Since I was a little girl taking in the creative dramatics classics at Baltimore’s Children’s Theater Association, I have been addicted to stories and storytelling. Any newspaper article that began with a tale of hardship, woe, or joy and success, sucked me in immediately. All stories delivered through fiction, drama, film, TV, newspapers, and even daily conversation (even if I didn’t know the people being discussed) for some reason attracted my attention. In fact, ultimately, I believe I was drawn to working in the arts because our sector literally lives atop mountains of stories. So when I decided to initiate my first senior fellow in residence artist visit for the Mellon Foundation staff, it seemed that it would be both appropriate and fulfilling to invite Dave Isay, the founder and President of StoryCorps and in my view, the “world’s preeminent ambassador of stories,” to be the inaugural guest.
Dave launched StoryCorps—an organization whose mission is to preserve and share humanity’s stories in order to build connections between people and create a more just and compassionate world—in October 2003. As a former journalist, he believes that every life is rich with tales of evolution and change, disappointment and breakthrough, and most of all, powerful relationships and passions that should be passed along from one generation to the next. And given that all history is rooted in the tradition of oral storytelling, what better way to chronicle life’s journey for generations to come?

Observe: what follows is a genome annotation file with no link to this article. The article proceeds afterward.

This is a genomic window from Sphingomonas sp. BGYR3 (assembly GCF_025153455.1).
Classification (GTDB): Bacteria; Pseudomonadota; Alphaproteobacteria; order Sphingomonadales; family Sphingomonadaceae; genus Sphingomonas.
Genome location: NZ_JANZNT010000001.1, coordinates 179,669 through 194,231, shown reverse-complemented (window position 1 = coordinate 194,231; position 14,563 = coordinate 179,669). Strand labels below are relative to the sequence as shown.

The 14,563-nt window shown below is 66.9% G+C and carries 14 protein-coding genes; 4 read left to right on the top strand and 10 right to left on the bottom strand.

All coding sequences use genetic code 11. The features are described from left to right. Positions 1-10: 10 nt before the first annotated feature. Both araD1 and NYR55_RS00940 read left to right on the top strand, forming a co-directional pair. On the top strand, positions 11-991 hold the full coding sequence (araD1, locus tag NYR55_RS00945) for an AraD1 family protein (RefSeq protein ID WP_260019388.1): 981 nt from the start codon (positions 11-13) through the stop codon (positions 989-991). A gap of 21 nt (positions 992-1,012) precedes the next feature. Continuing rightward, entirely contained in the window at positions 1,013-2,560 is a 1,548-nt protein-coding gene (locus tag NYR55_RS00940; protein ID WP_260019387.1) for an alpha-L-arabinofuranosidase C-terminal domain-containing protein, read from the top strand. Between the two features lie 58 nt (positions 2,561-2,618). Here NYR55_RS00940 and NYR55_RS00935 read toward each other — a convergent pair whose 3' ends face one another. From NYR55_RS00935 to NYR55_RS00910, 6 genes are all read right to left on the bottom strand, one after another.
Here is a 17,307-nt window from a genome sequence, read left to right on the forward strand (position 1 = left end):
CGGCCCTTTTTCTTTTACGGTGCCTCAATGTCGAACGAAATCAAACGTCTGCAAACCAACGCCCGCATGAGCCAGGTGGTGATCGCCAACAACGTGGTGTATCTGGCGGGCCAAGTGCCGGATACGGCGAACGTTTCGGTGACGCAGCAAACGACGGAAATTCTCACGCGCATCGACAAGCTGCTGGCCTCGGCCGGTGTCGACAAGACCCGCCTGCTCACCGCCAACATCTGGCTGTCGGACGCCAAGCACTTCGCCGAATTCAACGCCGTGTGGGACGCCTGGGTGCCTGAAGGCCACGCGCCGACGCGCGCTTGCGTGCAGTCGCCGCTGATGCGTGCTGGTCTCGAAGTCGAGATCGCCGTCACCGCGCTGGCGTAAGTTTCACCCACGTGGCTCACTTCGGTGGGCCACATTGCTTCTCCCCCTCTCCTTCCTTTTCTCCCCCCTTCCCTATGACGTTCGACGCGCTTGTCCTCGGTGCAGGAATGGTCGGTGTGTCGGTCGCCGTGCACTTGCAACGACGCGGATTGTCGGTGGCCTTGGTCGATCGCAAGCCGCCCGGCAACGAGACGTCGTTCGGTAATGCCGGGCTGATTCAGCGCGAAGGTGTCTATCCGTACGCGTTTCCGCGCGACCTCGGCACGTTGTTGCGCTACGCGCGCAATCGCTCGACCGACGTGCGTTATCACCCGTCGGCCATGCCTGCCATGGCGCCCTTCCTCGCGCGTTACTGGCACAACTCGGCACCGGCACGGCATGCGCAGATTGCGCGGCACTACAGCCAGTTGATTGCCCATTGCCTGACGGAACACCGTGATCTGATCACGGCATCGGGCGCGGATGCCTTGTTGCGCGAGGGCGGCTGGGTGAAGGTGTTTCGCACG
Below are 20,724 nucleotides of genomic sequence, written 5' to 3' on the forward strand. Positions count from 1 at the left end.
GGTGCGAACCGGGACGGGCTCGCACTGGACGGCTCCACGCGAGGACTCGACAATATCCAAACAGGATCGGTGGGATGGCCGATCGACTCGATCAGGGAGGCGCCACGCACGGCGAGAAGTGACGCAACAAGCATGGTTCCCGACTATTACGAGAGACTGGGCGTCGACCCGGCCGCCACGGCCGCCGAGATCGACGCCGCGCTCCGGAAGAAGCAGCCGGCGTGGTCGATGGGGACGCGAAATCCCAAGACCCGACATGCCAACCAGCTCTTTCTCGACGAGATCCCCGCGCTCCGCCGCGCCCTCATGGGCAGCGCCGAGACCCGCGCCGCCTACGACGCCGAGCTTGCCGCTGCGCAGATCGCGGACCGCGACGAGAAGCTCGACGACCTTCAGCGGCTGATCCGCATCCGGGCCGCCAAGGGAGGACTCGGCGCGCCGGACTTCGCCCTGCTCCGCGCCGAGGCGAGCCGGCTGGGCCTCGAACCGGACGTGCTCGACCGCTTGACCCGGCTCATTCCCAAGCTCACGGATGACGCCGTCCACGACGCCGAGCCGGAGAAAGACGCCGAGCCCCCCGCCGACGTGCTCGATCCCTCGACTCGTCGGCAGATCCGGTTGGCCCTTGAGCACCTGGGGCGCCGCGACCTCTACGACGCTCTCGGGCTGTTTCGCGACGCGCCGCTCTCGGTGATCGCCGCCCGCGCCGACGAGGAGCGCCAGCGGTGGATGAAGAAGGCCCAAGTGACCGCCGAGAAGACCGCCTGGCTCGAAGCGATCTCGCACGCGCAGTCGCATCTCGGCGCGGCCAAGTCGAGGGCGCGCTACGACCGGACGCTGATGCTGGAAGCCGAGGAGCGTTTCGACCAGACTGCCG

Dave played to a packed house at Mellon and shared some of his favorite StoryCorps stories including a tale of a long-married couple who were early champions of the organization, another of forgiveness involving a woman who befriended and practically adopted the young man who murdered her own dear son, and finally, a beautiful piece about the life lessons passed on from a father to his child. Following this portion of the program, Dave treated staff to another StoryCorps innovation: brilliantly animated short films that bring the stories to life through remarkable visuals and voiceover. We saw a father’s acceptance of his gay child in the 1950s and another about a young boy who faced adversity and whose brother made history on the ill-fated Challenger mission.
These stories, so beautifully shared, go straight to the heart. As I looked around, I wasn’t surprised to see tears on the faces of many of our audience members, proving that everyone loves a good yarn.